Are Investors Undervaluing CVS Health Right Now?

February 17, 2021 5 min read

This story originally appeared on StockNews

While some companies in the healthcare space have received atypical attention amid the COVID-19 pandemic, the U.S.’  largest drug-store chain and insurer provider, CVS Health Corp. (CVS – Get Rating), has been far from riding the crest of the wave. Despite rolling out thousands of COVID-19 test sites across the country and now playing a key role in administering vaccine inoculations against the virus, the stock has lost 1.2% in the past year.

CVS has administered approximately 15 million COVID-19 tests nationwide at more than 4,800 CVS pharmacy locations. The company has reportedly administered three million doses so far in more than 40 thousand long-term care facilities. In addition, with the growing importance of healthcare facilities due to the COVID-19 virus and the general healthcare needs of America’s aging population, the company is well-positioned to grow significantly.

However, we believe that the market has not yet priced in the true potential of CVS and, as such, the stock is largely undervalued currently.

Let’s take a closer look at why we think CVS could be a solid investment:

Mass vaccination tailwinds

CVS is currently delivering  250,000 coronavirus vaccination shots per week at its pharmacies under the Federal Retail Pharmacy Program across 11 states. The company plans to increase vaccine delivery and expand into more pharmacies and states as soon as March or April if its vaccine supplies are increased as hoped. It plans to offer 20 -25 million shots per month. During a fourth-quarter conference call, CVS executive VP, Lotvin said that based on conversations with pharmaceutical makers, CVS estimates that approximately 500 million doses of vaccine will be made available to it between now and the end of June.

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Better-than-expected quarterly report

Yesterday, CVS presented solid financial results  for the fourth quarter ended December 31, 2020. The company generated total revenue of $69.55 million, increasing 4% year-over-year, on the back of high prescription volumes and new customer foot traffic for COVID-19 testing and vaccination. Although same-store sales grew 5.3% year-over-year, front of store sales were  down 1.8% due to weaker flu season and cold medicine demand. However, CVS reported an adjusted EPS of $1.30, beating  consensus estimates by 4.8%.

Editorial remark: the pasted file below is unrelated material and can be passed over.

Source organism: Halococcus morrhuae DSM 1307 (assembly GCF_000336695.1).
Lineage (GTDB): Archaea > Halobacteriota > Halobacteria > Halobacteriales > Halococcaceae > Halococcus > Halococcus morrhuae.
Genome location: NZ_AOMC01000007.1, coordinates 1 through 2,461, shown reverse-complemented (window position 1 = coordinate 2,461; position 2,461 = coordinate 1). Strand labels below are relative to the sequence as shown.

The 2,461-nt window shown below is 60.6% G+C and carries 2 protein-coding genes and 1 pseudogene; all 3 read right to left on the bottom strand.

CVS said it will next year re-enter the business of selling individual coverage on the online marketplaces created by the Affordable Care Act (ACA), popularly known as Obamacare. The company exited these online exchanges in 2017 due to financial losses and uncertainty around the Act under President Donald Trump. However, CVS has been studying the individual market for some time  and believes that the market has stabilized. It announced its decision as President Biden told the U.S. Supreme Court last week that the ACA should be upheld and that his administration wants to bolsterer the health law and further expand its overage to more people.

Attractive valuations

In terms of forward p/e, CVS is currently trading at 9.98x, 62.5% below the industry average 26.63x. In terms of trailing-12-month p/s, CVS’s 0.37x is significantly lower than the industry average  9.04x.

In terms of trailing-12-month price/cash flow, CVS’s 6.51x is 70.6%, which is lower than the industry average  22.13x.

POWR Ratings Indicate Promising Prospects 

CVS has an overall rating of B, which equates to Buy in our POWR Ratings system. The POWR Ratings are calculated by considering 118 different factors with each factor weighted to an optimal degree.

Our proprietary rating system also evaluates each stock based on eight different categories. Among these categories, CVS has a Value Grade of A, which is consistent with the stock’s impressive valuation discussed here.

CVS has a B grade for  Stability and Sentiment, which indicates that the stock is much less volatile than its peers and that it commands favorable analyst confidence. Of the six stocks in the C-rated Medical – Drug Stores industry, CVS is ranked #1.

Beyond what I stated above, we have also given CVS grades for Growth, Momentum, and Quality. Get all the CVS ratings here.

Bottom line

Over the past year, CVS has been clobbered by reduced foot traffic tied to the coronavirus pandemic, as well as increasing competition from online pharmacies. However, there are a few tailwinds in the near future that could allay these concerns. Instead of expanding horizontally, CVS has grown vertically with acquisitions and other organic strategies.

CVS has successfully launched several new healthcare services under its HealthHUB initiative to combat online competition. Its plans to open approximately 1,500 clinics to provide in-person medical, health and behavioral support services targeted to people with chronic diseases. Hence, in addition to the near-term vaccination boost, CVS has well-positioned  to win customers  over the  long-run through this initiative and Obamacare with its consumer-focused strategy. The stock is currently trading at favorable valuations, and we believe it is a bargain.

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